Officers said he had changed out of the prison kitchen uniform of a white T-shirt and red and white gingham trousers, into a black baseball cap, black T-shirt and dark-coloured trousers. They added that they believed he had been carrying a small bag or case.

His escape sparked a major police hunt involving 150 counter-terrorism officers, with ports and airports placed on alert and some passengers facing delays as extra checks were carried out. Officers have also been urgently trying to establish whether he had help fleeing from HMP Wandsworth.

Khalife was being held at the category B prison awaiting trial for allegedly planting a fake bomb and gathering information that might be useful to terrorists or enemies of the UK. He has denied the three charges against him.

The Bidfood van, to the underside of which he is believed to have strapped himself, left HMP Wandsworth at 7.32am on Wednesday. Khalife was declared missing at 7.50am, police were informed at 8.15am and the van was stopped at 8.37am in Upper Richmond Road.

Officers then shut off the 2,500-acre Richmond park in south-west London on Friday to search for the former soldier, but did not find him. He grew up in the area and is thought to know it well.

They then reported that Khalife had been seen walking away from a food delivery lorry at a roundabout a mile from the jail.

A close relative had told the Times that they wanted him to give himself up.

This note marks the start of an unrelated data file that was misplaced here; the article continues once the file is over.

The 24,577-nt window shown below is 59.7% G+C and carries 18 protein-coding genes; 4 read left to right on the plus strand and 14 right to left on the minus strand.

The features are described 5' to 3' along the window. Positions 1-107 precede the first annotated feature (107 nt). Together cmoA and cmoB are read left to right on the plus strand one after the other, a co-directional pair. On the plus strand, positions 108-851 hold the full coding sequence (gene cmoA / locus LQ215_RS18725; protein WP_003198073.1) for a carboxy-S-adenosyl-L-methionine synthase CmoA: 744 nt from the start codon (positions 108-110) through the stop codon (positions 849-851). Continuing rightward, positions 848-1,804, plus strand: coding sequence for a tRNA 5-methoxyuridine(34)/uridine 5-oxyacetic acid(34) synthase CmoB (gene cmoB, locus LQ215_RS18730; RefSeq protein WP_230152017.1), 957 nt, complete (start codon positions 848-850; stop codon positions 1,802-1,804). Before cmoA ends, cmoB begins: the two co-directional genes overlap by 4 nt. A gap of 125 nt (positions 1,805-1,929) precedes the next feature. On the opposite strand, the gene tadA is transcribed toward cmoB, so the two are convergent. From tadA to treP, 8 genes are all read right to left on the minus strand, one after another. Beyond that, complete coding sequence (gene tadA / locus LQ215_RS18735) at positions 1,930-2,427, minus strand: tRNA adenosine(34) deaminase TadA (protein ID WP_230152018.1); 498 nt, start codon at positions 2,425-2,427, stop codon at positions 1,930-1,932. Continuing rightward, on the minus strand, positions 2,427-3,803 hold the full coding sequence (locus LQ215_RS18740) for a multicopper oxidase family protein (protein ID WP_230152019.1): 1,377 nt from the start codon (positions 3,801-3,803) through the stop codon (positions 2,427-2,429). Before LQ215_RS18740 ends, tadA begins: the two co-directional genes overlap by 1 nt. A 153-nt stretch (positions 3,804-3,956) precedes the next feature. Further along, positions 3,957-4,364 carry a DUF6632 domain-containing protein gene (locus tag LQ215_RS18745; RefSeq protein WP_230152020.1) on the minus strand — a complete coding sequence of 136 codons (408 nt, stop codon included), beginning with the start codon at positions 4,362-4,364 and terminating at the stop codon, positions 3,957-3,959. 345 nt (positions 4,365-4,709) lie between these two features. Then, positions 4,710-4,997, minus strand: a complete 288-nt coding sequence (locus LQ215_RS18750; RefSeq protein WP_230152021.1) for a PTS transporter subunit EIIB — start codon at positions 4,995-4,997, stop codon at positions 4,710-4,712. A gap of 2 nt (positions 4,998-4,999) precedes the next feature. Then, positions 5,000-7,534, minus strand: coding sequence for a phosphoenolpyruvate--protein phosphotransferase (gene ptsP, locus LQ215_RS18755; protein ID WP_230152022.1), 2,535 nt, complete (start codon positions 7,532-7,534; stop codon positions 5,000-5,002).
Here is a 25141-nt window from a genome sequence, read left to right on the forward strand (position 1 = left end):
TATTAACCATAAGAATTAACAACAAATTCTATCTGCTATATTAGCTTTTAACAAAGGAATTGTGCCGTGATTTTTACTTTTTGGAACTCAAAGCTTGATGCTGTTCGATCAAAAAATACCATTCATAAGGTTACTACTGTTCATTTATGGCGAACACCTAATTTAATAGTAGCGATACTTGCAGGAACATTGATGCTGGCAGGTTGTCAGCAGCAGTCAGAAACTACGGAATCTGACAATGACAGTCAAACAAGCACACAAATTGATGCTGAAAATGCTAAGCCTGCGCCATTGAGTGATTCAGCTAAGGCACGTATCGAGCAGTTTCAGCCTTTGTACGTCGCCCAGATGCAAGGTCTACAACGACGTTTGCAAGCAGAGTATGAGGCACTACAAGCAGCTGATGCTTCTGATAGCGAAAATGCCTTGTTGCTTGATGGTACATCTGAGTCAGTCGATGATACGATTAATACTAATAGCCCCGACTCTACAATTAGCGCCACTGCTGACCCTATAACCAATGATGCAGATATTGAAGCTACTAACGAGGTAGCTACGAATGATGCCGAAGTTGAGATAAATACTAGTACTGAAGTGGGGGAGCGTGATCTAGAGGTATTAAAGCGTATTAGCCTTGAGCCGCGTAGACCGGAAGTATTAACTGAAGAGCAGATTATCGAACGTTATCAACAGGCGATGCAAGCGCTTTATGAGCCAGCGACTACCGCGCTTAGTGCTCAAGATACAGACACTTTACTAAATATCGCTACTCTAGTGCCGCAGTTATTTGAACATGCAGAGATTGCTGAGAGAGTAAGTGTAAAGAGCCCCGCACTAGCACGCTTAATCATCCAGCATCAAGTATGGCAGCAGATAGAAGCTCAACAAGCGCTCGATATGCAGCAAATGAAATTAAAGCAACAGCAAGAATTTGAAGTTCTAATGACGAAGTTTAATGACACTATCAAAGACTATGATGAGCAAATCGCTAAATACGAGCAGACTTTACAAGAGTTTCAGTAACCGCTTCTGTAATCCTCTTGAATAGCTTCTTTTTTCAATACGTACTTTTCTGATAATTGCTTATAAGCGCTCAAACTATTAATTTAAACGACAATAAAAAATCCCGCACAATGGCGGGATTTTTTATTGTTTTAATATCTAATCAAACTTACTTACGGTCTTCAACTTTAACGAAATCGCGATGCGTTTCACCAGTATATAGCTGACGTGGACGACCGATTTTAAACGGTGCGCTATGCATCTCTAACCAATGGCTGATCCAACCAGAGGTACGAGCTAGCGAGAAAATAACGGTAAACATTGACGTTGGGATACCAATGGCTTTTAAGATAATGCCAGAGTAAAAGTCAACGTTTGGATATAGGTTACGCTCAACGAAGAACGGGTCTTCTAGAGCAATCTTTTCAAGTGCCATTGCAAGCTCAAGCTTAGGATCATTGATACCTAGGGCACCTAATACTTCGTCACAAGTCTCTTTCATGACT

His escape provoked a furious political row, with ministers criticised over cuts and staff shortages that have left potentially dangerous inmates in low-security prisons. Khalife’s presence in a category B prison when he had been charged with such serious offences also prompted concerns that other high-risk inmates might not be held in security conditions commensurate with their alleged crimes.

The chief inspector of prisons, the chair of parliament’s justice committee and the prison officers’ union, the POA, all said HMP Wandsworth was known to have staffing issues, adding to pressure on the government over Khalife’s escape, which Labour said “beggars belief”.

Among the charges Khalife faces is that he may have collected, recorded, published or communicated sensitive information that might have been useful to an enemy, in breach of the Official Secrets Act 1911. The country in question is understood to be Iran, although it is unclear how strong the link is alleged to be.

The justice secretary, Alex Chalk, has announced independent investigations into how Khalife escaped, why he was being held in a lower-security prison, and whether other high-risk inmates may need to be moved from the jail. He said reviews would look into the placement and categorisation of all inmates at HMP Wandsworth and all held in the custodial estate charged with terrorism offences.

Chalk added: “No stone must be left unturned in getting to the bottom of what happened. Who was on duty that morning? In what roles, ranging from the kitchen to the prison gate? What protocols were in place? Were they followed?”

The ex-serviceman, formerly of Beacon Barracks, Beaconside, Stafford, is also accused of a criminal offence relating to the alleged bomb hoax. It is claimed he placed “three canisters with wires on a desk in his accommodation” with the intention of inducing in another a belief this was “likely to explode or ignite and thereby cause personal injury or damage to property”.

A trial date for the terrorism charges has been set for 13 November at Woolwich crown court.